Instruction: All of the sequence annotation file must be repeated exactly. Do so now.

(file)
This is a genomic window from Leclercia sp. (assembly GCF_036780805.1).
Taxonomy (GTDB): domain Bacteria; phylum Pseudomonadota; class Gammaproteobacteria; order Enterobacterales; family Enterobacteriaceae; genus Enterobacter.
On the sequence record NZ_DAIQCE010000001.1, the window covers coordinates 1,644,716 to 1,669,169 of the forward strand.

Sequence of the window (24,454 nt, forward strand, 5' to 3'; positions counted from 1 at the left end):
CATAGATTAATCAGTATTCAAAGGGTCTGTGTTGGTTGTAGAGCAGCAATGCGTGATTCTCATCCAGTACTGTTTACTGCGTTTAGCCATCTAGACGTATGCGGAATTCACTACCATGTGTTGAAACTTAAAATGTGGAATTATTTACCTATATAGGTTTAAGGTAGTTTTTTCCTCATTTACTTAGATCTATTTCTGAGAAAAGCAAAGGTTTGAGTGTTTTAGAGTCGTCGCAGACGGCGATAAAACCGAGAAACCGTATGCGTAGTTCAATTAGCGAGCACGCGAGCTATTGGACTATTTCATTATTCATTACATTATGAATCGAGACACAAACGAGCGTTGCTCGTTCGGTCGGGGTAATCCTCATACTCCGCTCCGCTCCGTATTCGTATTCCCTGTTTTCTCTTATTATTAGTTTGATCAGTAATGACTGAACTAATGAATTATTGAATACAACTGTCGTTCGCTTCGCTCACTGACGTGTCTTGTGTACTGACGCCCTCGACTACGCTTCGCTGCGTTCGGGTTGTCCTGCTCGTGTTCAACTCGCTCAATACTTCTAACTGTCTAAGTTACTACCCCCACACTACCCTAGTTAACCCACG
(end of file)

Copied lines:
This is a genomic window from Leclercia sp. (assembly GCF_036780805.1).
Taxonomy (GTDB): domain Bacteria; phylum Pseudomonadota; class Gammaproteobacteria; order Enterobacterales; family Enterobacteriaceae; genus Enterobacter.
On the sequence record NZ_DAIQCE010000001.1, the window covers coordinates 1,644,716 to 1,669,169 of the forward strand.

Sequence of the window (24,454 nt, forward strand, 5' to 3'; positions counted from 1 at the left end):
CATAGATTAATCAGTATTCAAAGGGTCTGTGTTGGTTGTAGAGCAGCAATGCGTGATTCTCATCCAGTACTGTTTACTGCGTTTAGCCATCTAGACGTATGCGGAATTCACTACCATGTGTTGAAACTTAAAATGTGGAATTATTTACCTATATAGGTTTAAGGTAGTTTTTTCCTCATTTACTTAGATCTATTTCTGAGAAAAGCAAAGGTTTGAGTGTTTTAGAGTCGTCGCAGACGGCGATAAAACCGAGAAACCGTATGCGTAGTTCAATTAGCGAGCACGCGAGCTATTGGACTATTTCATTATTCATTACATTATGAATCGAGACACAAACGAGCGTTGCTCGTTCGGTCGGGGTAATCCTCATACTCCGCTCCGCTCCGTATTCGTATTCCCTGTTTTCTCTTATTATTAGTTTGATCAGTAATGACTGAACTAATGAATTATTGAATACAACTGTCGTTCGCTTCGCTCACTGACGTGTCTTGTGTACTGACGCCCTCGACTACGCTTCGCTGCGTTCGGGTTGTCCTGCTCGTGTTCAACTCGCTCAATACTTCTAACTGTCTAAGTTACTACCCCCACACTACCCTAGTTAACCCACG